Swindled By A Crow
(A Children’s Story)

“What ya got, Jerry?” I said as I ran toward my big brother as he walked
down the road toward the house.

“Nothin” he mumbled as he held the box high above my head.

“You do too!” I exclaimed while hopping as high as I could,
trying to see what great treasure he held.

“Okay, he sighed, I’ll let you look…but I’ll be the one to tell mom…not you!”
he exclaimed as he opened up the box to show me what he was carrying.

I rushed over to look inside the box and saw two rather large baby birds.

“Where did ya get those ugly birds, and what’s wrong with them anyway?” I inquired.

“They’re not ugly and there’s nothing wrong with them.
They’re just baby crows and all their feathers
aren’t all grown out yet,” he said with annoyance as he shut the box.

“Momma’s not gonna let you keep ‘em,” I informed him knowingly as I crossed
my arms in front of me like I’d seen Momma do when she meant business.

Jerry didn’t say anything but hurried on out to the shed with the birds.

I never did know exactly how he talked Momma into letting him keep
those baby crows.  I did hear her say something about, “not keeping them in the house”,
and “you have to take care of them”.
Because of our love for animals, we were to hear those words quite often
in the years of our childhood but Momma loved animals too, and it wasn’t long
until she was mixing up some kind of concoction
to feed the birds that had been named Heckle and Jeckle.

Over the years, my brother brought home crows, raccoons, foxes, dogs, cats,
and the list went on and on.  Essentially, any animal that he found that was homeless
or unable to take care of itself seemed to end up at our house at least for a time.
If they were wild animals, they only stayed until they were able to be on their own again.

Another crow that we had at one time was Sesame. She was very intelligent and
she seemed to have a perfect memory.
She would hide food that you gave her and she never forgot where she put it.
The only time we ever confused her was when we gave her pieces of Popsicle.
She never seemed to understand about melting and what became of her hidden stash.

Sesame had even learned to say a few words but only when she took the notion to talk.
She would never say anything when you tried to coax her to speak but
sometimes she would fly up high on a post and announce,  “I’m Sesame,” as
if she were queen of the world.  Once, when Momma was trying to catch the dog,
I heard Sesame laugh a hearty, “Ha, ha, ha,” when the dog got completely away from Momma.

Sesame provided a lot of entertainment for us but she had no manners at all.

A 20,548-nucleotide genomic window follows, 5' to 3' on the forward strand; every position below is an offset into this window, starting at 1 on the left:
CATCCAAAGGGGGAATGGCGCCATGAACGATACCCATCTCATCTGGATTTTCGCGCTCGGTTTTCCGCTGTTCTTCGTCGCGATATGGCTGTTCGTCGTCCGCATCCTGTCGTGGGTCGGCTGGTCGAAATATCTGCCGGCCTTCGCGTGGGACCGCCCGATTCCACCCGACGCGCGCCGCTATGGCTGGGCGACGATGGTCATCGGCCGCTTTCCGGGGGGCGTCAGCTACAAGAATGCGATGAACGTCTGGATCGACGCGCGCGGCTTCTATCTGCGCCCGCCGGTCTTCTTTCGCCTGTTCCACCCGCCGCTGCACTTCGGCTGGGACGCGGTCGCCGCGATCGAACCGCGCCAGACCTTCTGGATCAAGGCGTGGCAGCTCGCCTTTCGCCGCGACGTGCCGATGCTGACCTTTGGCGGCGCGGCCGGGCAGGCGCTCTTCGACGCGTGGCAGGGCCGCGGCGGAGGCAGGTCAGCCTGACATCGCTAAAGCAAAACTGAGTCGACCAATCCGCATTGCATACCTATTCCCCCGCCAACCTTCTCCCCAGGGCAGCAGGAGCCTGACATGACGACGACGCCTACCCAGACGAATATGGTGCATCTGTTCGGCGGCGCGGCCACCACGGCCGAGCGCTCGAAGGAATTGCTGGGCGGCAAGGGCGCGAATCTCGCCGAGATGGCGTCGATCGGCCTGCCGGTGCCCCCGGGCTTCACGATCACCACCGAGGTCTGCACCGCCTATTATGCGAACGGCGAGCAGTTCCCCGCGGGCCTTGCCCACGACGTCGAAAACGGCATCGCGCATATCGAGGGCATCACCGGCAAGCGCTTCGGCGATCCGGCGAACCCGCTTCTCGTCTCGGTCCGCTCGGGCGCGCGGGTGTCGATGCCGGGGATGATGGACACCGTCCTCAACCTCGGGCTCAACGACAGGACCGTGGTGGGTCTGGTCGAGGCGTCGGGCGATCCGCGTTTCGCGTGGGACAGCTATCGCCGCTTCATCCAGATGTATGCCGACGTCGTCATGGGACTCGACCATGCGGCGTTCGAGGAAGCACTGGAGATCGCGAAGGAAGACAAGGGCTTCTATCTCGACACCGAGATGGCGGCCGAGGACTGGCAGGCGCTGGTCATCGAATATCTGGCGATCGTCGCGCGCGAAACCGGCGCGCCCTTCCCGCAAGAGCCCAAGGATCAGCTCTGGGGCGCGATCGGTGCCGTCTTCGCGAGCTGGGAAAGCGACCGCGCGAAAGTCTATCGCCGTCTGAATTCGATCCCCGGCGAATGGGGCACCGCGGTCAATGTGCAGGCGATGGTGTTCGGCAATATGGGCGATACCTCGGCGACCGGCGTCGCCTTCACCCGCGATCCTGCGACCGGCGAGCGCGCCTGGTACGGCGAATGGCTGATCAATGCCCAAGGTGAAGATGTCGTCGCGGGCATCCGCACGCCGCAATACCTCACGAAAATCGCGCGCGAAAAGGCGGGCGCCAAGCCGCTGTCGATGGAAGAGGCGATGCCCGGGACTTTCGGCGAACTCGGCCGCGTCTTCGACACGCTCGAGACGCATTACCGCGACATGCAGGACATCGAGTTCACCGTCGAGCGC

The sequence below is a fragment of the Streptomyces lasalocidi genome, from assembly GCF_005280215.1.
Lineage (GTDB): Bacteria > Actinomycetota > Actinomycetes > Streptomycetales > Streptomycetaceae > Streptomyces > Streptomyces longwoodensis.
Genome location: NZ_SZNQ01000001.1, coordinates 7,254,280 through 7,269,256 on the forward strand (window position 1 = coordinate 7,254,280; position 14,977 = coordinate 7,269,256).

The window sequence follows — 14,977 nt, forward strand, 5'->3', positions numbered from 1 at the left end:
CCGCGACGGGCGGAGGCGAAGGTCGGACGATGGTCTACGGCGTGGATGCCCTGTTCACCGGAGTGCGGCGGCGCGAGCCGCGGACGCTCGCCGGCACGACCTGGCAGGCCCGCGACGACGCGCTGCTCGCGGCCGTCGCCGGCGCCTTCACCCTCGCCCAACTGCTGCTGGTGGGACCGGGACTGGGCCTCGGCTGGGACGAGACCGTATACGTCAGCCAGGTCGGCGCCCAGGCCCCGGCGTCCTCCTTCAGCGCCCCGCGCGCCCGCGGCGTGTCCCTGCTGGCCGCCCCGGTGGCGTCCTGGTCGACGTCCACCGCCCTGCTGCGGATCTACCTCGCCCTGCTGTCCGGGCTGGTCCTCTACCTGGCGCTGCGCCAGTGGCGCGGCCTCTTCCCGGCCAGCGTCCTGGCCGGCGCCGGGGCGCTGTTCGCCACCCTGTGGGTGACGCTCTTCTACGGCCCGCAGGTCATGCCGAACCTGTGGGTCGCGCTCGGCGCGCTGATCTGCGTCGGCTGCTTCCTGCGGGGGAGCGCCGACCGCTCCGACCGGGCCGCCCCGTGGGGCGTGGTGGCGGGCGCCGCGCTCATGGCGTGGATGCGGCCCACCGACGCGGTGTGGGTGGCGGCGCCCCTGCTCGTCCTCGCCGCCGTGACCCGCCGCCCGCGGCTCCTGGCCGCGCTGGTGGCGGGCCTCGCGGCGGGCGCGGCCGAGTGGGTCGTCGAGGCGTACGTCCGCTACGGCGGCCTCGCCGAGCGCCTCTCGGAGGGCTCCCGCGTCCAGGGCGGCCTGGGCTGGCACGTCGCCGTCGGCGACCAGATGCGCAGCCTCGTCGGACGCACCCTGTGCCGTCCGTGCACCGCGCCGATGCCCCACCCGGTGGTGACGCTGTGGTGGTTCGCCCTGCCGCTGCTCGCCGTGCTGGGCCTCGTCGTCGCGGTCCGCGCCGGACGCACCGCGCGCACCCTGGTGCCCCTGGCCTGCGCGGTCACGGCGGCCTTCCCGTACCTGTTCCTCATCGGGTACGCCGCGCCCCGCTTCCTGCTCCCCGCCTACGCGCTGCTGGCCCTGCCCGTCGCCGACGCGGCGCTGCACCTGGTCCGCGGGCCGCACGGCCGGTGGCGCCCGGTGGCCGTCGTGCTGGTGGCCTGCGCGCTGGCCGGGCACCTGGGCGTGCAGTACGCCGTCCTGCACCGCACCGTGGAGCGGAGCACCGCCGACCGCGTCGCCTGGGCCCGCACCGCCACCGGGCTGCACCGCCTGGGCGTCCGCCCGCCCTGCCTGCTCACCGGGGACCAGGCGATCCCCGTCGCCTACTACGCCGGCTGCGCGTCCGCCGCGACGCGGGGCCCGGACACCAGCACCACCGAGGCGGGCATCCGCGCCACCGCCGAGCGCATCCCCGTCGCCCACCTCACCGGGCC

We soon learned that we had to watch her carefully when we hung out clothes on
washday because she would hop along the clothesline
and pull off the clothespins.  This didn’t make Momma very happy
to find the clothes strewn along the ground.

Momma was a schoolteacher and when she drove to Baring High School to teach, Sesame
would fly along beside the pick-up truck and then as we approached the school,
she would quickly fly ahead and already be sitting atop the school as we drove up.
She would walk back and forth arrogantly crying, “Caw! Caw!” as if to
say, “What took you so long to get here?”

One time Sesame even came inside the study hall window and proceeded to snatch pencils
off the desks.   Unfortunately, Sesame was full of this kind of bad behavior.
I suppose it must be an inherited trait in the crow family because no amount of discipline
seemed to turn her from her wicked ways.  We would find things she
had taken and hidden behind plants or rocks and she was especially fond
of anything bright and shiny.

One time Great Uncle Frank spied Sesame with something bright and shiny in her beak.
She was quite a distance away and she would not come to him when he called her.
This was normal for Sesame because she never came unless she just happened to be in
the mood to honor you with her presence.  Usually, she had
to be coaxed by some bit of food or shiny prize to claim.  The more
Uncle Frank watched her, the more he was convinced that she held a gleaming
silver dollar in her beak so he devised a plan:

He decided he would get her to drop the coin by offering to trade with her so he reached
into his pocket and pulled out a shiny new dime.  Sesame watched him for a little while
as he called to her.  He held up the dime allowing the sun to reflect on it just right
so she would notice it.  Finally, Sesame decided that she would indeed like to have the
shiny new dime.  She dropped her tightly held treasure from her beak and
flew over and snatched the shimmering dime
from Uncle Frank and quickly flapped her wings and flew away with her prize.

Uncle Frank was excited that his idea had worked and he rushed over to claim
his silver dollar.  As he leaned over to pick it up, he let out a sigh and
then he began to chuckle as he shook his head
because he knew that he had been swindled.  Sesame had traded her
piece of shiny round aluminum foil for a sparkling new dime!
Uncle Frank later told Momma that it was the first time he had been swindled by a crow.

By
Pamela R. Blaine
© October, 2003
 

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